When all the sad Romeos you call companions
have found their way back to the night;
and all your engagements for debutante stages
aren’t coming as fast as they might;
when the crowd you enamored decides you’re a scam
and finds some other queen for your throne,
and you’re trying not to weep, trying to sleep, trying so hard
to forget that you’re sleeping alone,

when your circle of friends fades to lines on the mirror
that tell you the years have gone by,
and your social connections just send their condolences
(sorry, they just can’t stop by);
when the world outside your side of which you’re so petrified
just might be nothing at all,
I’ll be around when there’s nobody else you can call.

When you’ve played Cleopatra and Anthony’s gone,
and your lovers have found other roles;
when the rest of the blessed have begun to confess
they’ve no need for your broken down soul;
when your audience turns from compassion to apathy,
leaving the theater bare,
and you’re trying not to weep, trying to sleep, trying so hard
to forget that there’s nobody there;

when you’re shunned like a leper by all the pretenders
you thought were your very best friends;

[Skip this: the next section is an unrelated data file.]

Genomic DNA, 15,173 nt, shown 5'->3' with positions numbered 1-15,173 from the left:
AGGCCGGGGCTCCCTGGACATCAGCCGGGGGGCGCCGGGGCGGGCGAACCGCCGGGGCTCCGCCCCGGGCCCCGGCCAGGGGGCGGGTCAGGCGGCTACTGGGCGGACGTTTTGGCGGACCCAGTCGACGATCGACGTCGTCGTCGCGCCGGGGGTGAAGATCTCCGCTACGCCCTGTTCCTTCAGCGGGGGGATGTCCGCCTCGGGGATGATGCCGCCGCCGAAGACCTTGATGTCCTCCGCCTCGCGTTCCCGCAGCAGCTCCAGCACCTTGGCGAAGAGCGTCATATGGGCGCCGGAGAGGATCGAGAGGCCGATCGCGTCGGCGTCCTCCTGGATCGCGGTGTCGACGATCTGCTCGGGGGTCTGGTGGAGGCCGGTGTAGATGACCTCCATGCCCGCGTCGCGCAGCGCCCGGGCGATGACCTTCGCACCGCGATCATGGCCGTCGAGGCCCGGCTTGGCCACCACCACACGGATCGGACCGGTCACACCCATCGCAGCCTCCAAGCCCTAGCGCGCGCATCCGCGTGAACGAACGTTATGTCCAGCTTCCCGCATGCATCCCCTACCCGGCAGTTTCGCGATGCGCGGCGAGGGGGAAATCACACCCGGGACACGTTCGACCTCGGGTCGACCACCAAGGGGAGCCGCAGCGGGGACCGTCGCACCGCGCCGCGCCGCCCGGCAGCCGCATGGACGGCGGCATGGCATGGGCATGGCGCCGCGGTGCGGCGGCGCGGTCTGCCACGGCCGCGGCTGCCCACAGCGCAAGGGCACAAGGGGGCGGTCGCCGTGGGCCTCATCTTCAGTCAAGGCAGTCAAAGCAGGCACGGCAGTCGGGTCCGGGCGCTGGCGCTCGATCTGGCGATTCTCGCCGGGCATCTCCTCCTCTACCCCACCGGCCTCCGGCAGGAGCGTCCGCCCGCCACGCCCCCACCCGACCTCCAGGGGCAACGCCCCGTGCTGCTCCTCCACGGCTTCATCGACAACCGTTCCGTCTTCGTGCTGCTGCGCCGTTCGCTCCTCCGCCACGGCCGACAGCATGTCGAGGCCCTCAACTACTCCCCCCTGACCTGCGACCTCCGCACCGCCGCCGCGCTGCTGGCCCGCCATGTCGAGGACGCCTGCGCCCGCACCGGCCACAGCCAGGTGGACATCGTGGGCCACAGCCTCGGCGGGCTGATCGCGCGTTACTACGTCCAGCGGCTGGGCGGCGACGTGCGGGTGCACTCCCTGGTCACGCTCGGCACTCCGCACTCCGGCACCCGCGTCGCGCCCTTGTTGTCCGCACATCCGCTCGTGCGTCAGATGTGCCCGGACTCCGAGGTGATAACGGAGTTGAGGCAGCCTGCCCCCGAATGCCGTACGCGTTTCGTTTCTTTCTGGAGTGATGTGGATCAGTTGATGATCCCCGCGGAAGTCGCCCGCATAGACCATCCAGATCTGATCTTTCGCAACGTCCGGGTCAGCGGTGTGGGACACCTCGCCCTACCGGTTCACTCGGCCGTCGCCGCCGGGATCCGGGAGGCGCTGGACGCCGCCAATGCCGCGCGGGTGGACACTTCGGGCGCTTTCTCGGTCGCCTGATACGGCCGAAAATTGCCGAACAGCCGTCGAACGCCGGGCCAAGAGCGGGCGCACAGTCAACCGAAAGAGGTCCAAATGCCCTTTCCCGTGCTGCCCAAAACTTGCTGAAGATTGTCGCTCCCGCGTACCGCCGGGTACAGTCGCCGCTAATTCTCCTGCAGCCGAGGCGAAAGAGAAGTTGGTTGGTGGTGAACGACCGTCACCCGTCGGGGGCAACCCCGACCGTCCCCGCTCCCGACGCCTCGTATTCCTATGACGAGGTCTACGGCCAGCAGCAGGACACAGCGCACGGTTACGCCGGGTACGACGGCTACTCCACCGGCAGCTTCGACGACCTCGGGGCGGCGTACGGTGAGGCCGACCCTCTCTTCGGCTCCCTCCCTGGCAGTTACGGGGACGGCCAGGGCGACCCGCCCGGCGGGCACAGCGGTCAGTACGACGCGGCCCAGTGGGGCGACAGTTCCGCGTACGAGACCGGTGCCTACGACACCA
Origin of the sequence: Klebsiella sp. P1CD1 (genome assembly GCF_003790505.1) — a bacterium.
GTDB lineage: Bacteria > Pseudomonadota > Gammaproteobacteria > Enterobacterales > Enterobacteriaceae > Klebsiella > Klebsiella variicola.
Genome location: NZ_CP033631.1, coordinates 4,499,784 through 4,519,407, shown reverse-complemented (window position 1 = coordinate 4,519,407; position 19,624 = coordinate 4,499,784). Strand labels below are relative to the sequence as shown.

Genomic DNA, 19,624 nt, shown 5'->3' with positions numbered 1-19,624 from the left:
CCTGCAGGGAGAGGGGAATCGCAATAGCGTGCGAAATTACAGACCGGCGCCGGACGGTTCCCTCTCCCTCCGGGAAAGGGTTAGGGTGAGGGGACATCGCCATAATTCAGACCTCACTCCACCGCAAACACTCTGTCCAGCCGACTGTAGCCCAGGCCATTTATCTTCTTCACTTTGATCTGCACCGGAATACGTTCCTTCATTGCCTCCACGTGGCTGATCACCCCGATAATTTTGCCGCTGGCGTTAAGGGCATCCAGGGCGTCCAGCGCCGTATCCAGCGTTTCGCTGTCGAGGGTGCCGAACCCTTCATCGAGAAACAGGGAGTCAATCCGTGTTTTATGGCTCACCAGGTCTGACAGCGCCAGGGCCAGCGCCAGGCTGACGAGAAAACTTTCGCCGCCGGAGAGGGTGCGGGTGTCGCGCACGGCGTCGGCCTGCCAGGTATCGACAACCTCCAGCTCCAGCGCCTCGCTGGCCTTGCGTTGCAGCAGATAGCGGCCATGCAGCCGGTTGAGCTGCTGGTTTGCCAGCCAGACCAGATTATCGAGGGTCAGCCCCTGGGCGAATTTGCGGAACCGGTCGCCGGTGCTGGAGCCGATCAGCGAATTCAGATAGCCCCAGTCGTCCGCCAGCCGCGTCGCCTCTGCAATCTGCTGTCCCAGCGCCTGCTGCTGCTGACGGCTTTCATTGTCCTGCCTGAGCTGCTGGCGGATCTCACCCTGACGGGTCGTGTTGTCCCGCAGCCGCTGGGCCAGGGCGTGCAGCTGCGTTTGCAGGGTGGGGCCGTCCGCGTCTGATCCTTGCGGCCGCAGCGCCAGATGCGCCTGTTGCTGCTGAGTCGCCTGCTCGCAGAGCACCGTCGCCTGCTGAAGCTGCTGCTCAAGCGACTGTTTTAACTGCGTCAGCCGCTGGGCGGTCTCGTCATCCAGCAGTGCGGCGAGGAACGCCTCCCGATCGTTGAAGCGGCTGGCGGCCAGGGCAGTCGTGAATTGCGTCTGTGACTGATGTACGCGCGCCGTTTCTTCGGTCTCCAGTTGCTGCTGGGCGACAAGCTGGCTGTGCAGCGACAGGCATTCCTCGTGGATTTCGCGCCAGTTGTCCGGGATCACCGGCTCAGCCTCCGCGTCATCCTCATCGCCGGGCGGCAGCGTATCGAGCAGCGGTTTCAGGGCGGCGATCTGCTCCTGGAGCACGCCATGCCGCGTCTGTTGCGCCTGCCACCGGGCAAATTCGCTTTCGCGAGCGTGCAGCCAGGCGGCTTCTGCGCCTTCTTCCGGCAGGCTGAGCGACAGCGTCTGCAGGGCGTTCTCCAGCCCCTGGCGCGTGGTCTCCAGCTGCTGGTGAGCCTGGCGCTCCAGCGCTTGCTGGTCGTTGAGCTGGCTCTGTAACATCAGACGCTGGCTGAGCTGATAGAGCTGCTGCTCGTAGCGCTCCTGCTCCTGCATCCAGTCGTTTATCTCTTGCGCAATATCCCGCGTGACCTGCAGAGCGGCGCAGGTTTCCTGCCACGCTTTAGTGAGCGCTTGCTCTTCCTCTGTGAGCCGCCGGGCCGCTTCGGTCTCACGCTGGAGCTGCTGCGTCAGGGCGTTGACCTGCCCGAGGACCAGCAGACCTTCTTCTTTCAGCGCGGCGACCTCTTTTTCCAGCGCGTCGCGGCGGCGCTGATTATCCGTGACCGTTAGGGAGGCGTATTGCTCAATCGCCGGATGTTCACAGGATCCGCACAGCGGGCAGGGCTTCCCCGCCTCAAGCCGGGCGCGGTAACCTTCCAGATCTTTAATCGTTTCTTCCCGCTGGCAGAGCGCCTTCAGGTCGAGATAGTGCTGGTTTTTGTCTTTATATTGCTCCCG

and the children you’ve raised turn their backs on you,
leaving you to wander alone ’til your end;
when you’re old and turned gray, and they take you away
’cause you can’t seem to find your way home,
I’ll be around when you don’t want to be all alone.

When all your imagined battalions of Galahads
fade back into the mist,
and you find your influence has faded to nothing
and you’re not so hard to resist;
when those princes on horseback find some other maidens
to seek out and rescue from pain,
and you’re trying not to weep, trying to sleep, trying so hard
to pretend that it’s all still the same;

when the dreams you were promised turn out to be nightmares,
and all of your hopes turn to tears;
when your vanity fades and you pull down the shades
and think back on the faraway years;
when you’re lost in the night, and even the cold moonlight
has left you, and you’re all alone —
I’ll be around when you need me to take you back home.

You can come on home.

1993

Samadhi

Fumbling to ecstacy